Voice Over Actors: How to Mine information from the page
Acting can be such a haphazard, chaotic, arbitrary endeavor, it’s nice to know that there are life rafts out there for us; and one of your most important life rafts is the script. Whether your character has only one line, or all the lines; whether the page is mostly descriptions and direction, or only your lines with no context whatsoever; this is your gold mine. Now dig. Look for those W’s. Does the script tell you where you are? Who you’re with? What’s going on? Do the other characters talk about you? How do they talk about you? Paying attention to these things and answering the W’s will make your work (play) easier.
For example, if a character refers to you as a scaredy-cat, perhaps your character is quite timid or spooks easily. That’s something for you to go on. If another actor auditioning for the same part has read only his or her lines, then you’re ahead of the game when it comes to knowing your character. You can make a choice that uses the information you uncovered.
If you’re dealing with commercial copy or narration, perhaps the script contains description or backstory that will give you context; and knowing the context can’t help but bring out a more solid and nuanced performance. If the scene takes place at night in a bedroom with someone sleeping beside you, maybe you’re whispering so as not to wake that person. All of these things can seem obvious when pointed out, but the trick is training yourself to find this sort of information in the script when you get it. We sometimes get nervous when we’re preparing for an audition, and concentrate too hard on what we’re supposed to say. And while that’s certainly important, just as important is what’s been said about, to, or around us.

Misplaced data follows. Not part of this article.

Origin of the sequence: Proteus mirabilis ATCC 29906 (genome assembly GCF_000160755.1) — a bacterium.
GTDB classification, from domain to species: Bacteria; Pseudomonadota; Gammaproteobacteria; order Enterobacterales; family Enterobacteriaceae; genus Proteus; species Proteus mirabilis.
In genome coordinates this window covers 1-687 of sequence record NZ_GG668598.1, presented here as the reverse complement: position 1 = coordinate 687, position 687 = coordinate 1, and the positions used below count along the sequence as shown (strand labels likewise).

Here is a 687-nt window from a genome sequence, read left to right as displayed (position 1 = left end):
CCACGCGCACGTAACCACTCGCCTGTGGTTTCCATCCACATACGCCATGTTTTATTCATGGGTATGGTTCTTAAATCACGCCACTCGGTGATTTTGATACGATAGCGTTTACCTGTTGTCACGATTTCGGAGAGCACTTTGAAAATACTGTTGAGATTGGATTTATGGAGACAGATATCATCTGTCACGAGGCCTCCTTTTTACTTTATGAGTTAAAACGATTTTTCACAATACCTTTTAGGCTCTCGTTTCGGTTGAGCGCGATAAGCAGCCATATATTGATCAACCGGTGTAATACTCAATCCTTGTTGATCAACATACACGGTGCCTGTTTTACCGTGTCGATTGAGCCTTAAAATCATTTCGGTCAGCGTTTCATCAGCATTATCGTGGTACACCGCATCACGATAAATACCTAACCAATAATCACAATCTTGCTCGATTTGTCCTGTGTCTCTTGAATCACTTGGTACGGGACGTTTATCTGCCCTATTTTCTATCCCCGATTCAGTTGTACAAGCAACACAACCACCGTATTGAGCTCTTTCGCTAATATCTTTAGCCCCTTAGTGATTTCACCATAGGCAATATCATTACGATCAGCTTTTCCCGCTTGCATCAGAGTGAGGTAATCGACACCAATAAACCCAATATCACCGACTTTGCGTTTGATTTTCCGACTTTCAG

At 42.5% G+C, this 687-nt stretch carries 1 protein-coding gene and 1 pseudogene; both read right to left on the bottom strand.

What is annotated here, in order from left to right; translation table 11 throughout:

Never overlook something in the script because you don’t think it’s important. Writers spend countless hours writing, reviewing, and re-reviewing a script to make it perfect. Rarely is something in there for fluff, or just because. Use everything the writer gives you to bring life to your character. Why did the writer choose these words specifically for this character? Try to understand the reasons behind the writer’s choices. Become a psychologist and a detective all wrapped into one (a psytective … detectologist? Our list of jobs that acting encompasses seems to be growing …). Scour the page for evidence of compelling relationships and human emotion so that you can bring these characters to justice! Or rather, so you can do justice to these characters.
Check out our VoiceOverVoiceActor website for more tips and exercises. We post daily VO tips on Facebook and Twitter, and our book, Voice Over Voice Actor: What it’s like behind the mic includes a wealth of exercises to build your voice and keep it ready for a successful voice over career!